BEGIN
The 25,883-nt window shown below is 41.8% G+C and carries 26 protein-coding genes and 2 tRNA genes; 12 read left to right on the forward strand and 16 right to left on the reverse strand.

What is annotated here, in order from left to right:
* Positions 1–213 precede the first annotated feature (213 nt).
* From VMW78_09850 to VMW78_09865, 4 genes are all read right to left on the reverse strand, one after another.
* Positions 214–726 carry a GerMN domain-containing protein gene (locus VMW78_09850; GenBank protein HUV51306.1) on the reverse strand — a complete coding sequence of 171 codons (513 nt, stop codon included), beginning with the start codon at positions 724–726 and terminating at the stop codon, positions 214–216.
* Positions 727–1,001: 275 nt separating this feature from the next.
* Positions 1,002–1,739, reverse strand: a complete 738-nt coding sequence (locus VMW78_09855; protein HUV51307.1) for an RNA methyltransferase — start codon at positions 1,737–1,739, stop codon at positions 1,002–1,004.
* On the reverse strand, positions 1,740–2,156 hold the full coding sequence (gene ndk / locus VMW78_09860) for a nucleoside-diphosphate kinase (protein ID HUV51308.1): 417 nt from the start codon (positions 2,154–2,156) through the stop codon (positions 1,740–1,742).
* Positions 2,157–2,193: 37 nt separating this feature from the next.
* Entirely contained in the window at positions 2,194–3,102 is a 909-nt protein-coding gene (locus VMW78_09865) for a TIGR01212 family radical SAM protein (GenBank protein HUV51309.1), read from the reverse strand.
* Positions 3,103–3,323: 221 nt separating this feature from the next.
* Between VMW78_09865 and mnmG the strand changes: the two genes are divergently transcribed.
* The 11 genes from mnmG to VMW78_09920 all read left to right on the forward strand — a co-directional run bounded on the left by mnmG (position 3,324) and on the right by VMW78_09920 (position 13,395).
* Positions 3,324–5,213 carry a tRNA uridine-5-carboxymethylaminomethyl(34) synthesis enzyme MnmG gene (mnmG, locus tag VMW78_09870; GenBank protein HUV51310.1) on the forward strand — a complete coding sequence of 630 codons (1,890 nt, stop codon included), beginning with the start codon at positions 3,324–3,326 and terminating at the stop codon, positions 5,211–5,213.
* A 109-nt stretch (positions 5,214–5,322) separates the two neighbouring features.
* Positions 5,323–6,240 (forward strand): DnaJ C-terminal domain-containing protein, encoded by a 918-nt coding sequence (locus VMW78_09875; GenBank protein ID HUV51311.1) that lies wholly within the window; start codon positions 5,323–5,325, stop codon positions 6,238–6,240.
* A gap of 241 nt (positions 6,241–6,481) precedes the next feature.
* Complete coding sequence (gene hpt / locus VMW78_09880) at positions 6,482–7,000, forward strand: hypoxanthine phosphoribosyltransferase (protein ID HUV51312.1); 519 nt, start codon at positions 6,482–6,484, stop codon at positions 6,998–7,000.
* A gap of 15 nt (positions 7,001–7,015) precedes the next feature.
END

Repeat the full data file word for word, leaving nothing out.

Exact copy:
The 25,883-nt window shown below is 41.8% G+C and carries 26 protein-coding genes and 2 tRNA genes; 12 read left to right on the forward strand and 16 right to left on the reverse strand.

What is annotated here, in order from left to right:
* Positions 1–213 precede the first annotated feature (213 nt).
* From VMW78_09850 to VMW78_09865, 4 genes are all read right to left on the reverse strand, one after another.
* Positions 214–726 carry a GerMN domain-containing protein gene (locus VMW78_09850; GenBank protein HUV51306.1) on the reverse strand — a complete coding sequence of 171 codons (513 nt, stop codon included), beginning with the start codon at positions 724–726 and terminating at the stop codon, positions 214–216.
* Positions 727–1,001: 275 nt separating this feature from the next.
* Positions 1,002–1,739, reverse strand: a complete 738-nt coding sequence (locus VMW78_09855; protein HUV51307.1) for an RNA methyltransferase — start codon at positions 1,737–1,739, stop codon at positions 1,002–1,004.
* On the reverse strand, positions 1,740–2,156 hold the full coding sequence (gene ndk / locus VMW78_09860) for a nucleoside-diphosphate kinase (protein ID HUV51308.1): 417 nt from the start codon (positions 2,154–2,156) through the stop codon (positions 1,740–1,742).
* Positions 2,157–2,193: 37 nt separating this feature from the next.
* Entirely contained in the window at positions 2,194–3,102 is a 909-nt protein-coding gene (locus VMW78_09865) for a TIGR01212 family radical SAM protein (GenBank protein HUV51309.1), read from the reverse strand.
* Positions 3,103–3,323: 221 nt separating this feature from the next.
* Between VMW78_09865 and mnmG the strand changes: the two genes are divergently transcribed.
* The 11 genes from mnmG to VMW78_09920 all read left to right on the forward strand — a co-directional run bounded on the left by mnmG (position 3,324) and on the right by VMW78_09920 (position 13,395).
* Positions 3,324–5,213 carry a tRNA uridine-5-carboxymethylaminomethyl(34) synthesis enzyme MnmG gene (mnmG, locus tag VMW78_09870; GenBank protein HUV51310.1) on the forward strand — a complete coding sequence of 630 codons (1,890 nt, stop codon included), beginning with the start codon at positions 3,324–3,326 and terminating at the stop codon, positions 5,211–5,213.
* A 109-nt stretch (positions 5,214–5,322) separates the two neighbouring features.
* Positions 5,323–6,240 (forward strand): DnaJ C-terminal domain-containing protein, encoded by a 918-nt coding sequence (locus VMW78_09875; GenBank protein ID HUV51311.1) that lies wholly within the window; start codon positions 5,323–5,325, stop codon positions 6,238–6,240.
* A gap of 241 nt (positions 6,241–6,481) precedes the next feature.
* Complete coding sequence (gene hpt / locus VMW78_09880) at positions 6,482–7,000, forward strand: hypoxanthine phosphoribosyltransferase (protein ID HUV51312.1); 519 nt, start codon at positions 6,482–6,484, stop codon at positions 6,998–7,000.
* A gap of 15 nt (positions 7,001–7,015) precedes the next feature.